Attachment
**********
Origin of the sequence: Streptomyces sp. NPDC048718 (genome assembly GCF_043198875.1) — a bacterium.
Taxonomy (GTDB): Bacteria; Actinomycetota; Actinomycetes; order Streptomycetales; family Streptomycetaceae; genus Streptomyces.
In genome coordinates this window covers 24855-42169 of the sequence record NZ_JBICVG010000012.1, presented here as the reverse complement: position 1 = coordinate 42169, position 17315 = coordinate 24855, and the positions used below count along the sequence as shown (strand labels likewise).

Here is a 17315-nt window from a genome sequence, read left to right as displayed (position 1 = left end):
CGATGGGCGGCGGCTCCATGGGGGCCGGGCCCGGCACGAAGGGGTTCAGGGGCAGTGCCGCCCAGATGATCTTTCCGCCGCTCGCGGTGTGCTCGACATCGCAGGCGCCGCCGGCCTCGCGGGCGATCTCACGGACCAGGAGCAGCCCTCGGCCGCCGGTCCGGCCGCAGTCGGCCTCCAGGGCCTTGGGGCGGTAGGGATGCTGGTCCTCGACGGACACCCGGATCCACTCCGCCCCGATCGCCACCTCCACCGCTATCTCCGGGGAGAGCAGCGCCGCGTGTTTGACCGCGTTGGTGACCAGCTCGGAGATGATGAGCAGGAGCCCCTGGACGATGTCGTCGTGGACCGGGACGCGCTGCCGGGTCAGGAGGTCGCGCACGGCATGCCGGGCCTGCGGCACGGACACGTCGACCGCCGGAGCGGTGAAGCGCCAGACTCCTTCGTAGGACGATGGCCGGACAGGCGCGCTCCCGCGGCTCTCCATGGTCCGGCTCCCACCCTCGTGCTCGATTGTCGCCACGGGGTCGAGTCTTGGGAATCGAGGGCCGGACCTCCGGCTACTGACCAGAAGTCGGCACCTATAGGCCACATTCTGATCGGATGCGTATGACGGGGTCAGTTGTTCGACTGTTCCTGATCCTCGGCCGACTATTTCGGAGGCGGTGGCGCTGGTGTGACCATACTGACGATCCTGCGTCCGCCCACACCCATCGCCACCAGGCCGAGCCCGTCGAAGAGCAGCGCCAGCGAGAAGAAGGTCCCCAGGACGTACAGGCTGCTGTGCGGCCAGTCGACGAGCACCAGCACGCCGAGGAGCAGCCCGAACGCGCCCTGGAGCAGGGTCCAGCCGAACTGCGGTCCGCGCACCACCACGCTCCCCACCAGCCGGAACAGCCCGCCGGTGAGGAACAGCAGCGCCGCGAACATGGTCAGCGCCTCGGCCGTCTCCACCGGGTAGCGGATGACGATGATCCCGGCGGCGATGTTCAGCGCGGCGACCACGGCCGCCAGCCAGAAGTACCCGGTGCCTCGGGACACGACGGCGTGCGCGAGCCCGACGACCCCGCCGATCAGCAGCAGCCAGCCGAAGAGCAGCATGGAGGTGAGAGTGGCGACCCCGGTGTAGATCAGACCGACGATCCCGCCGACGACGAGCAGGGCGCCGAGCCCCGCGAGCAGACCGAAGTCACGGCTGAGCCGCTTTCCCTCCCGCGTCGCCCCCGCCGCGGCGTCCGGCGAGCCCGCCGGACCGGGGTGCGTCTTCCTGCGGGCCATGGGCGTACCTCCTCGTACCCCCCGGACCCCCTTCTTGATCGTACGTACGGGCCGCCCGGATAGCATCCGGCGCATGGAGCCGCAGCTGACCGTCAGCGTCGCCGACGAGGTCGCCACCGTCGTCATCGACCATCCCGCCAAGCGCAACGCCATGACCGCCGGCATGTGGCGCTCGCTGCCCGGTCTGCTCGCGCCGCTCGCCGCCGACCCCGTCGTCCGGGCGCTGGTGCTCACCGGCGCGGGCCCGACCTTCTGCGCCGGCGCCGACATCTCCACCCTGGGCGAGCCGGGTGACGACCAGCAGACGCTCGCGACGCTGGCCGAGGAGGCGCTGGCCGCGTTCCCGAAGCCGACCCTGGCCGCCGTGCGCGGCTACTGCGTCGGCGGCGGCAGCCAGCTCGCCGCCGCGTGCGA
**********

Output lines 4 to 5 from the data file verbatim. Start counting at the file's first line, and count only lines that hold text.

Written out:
Here is a 17315-nt window from a genome sequence, read left to right as displayed (position 1 = left end):
CGATGGGCGGCGGCTCCATGGGGGCCGGGCCCGGCACGAAGGGGTTCAGGGGCAGTGCCGCCCAGATGATCTTTCCGCCGCTCGCGGTGTGCTCGACATCGCAGGCGCCGCCGGCCTCGCGGGCGATCTCACGGACCAGGAGCAGCCCTCGGCCGCCGGTCCGGCCGCAGTCGGCCTCCAGGGCCTTGGGGCGGTAGGGATGCTGGTCCTCGACGGACACCCGGATCCACTCCGCCCCGATCGCCACCTCCACCGCTATCTCCGGGGAGAGCAGCGCCGCGTGTTTGACCGCGTTGGTGACCAGCTCGGAGATGATGAGCAGGAGCCCCTGGACGATGTCGTCGTGGACCGGGACGCGCTGCCGGGTCAGGAGGTCGCGCACGGCATGCCGGGCCTGCGGCACGGACACGTCGACCGCCGGAGCGGTGAAGCGCCAGACTCCTTCGTAGGACGATGGCCGGACAGGCGCGCTCCCGCGGCTCTCCATGGTCCGGCTCCCACCCTCGTGCTCGATTGTCGCCACGGGGTCGAGTCTTGGGAATCGAGGGCCGGACCTCCGGCTACTGACCAGAAGTCGGCACCTATAGGCCACATTCTGATCGGATGCGTATGACGGGGTCAGTTGTTCGACTGTTCCTGATCCTCGGCCGACTATTTCGGAGGCGGTGGCGCTGGTGTGACCATACTGACGATCCTGCGTCCGCCCACACCCATCGCCACCAGGCCGAGCCCGTCGAAGAGCAGCGCCAGCGAGAAGAAGGTCCCCAGGACGTACAGGCTGCTGTGCGGCCAGTCGACGAGCACCAGCACGCCGAGGAGCAGCCCGAACGCGCCCTGGAGCAGGGTCCAGCCGAACTGCGGTCCGCGCACCACCACGCTCCCCACCAGCCGGAACAGCCCGCCGGTGAGGAACAGCAGCGCCGCGAACATGGTCAGCGCCTCGGCCGTCTCCACCGGGTAGCGGATGACGATGATCCCGGCGGCGATGTTCAGCGCGGCGACCACGGCCGCCAGCCAGAAGTACCCGGTGCCTCGGGACACGACGGCGTGCGCGAGCCCGACGACCCCGCCGATCAGCAGCAGCCAGCCGAAGAGCAGCATGGAGGTGAGAGTGGCGACCCCGGTGTAGATCAGACCGACGATCCCGCCGACGACGAGCAGGGCGCCGAGCCCCGCGAGCAGACCGAAGTCACGGCTGAGCCGCTTTCCCTCCCGCGTCGCCCCCGCCGCGGCGTCCGGCGAGCCCGCCGGACCGGGGTGCGTCTTCCTGCGGGCCATGGGCGTACCTCCTCGTACCCCCCGGACCCCCTTCTTGATCGTACGTACGGGCCGCCCGGATAGCATCCGGCGCATGGAGCCGCAGCTGACCGTCAGCGTCGCCGACGAGGTCGCCACCGTCGTCATCGACCATCCCGCCAAGCGCAACGCCATGACCGCCGGCATGTGGCGCTCGCTGCCCGGTCTGCTCGCGCCGCTCGCCGCCGACCCCGTCGTCCGGGCGCTGGTGCTCACCGGCGCGGGCCCGACCTTCTGCGCCGGCGCCGACATCTCCACCCTGGGCGAGCCGGGTGACGACCAGCAGACGCTCGCGACGCTGGCCGAGGAGGCGCTGGCCGCGTTCCCGAAGCCGACCCTGGCCGCCGTGCGCGGCTACTGCGTCGGCGGCGGCAGCCAGCTCGCCGCCGCGTGCGA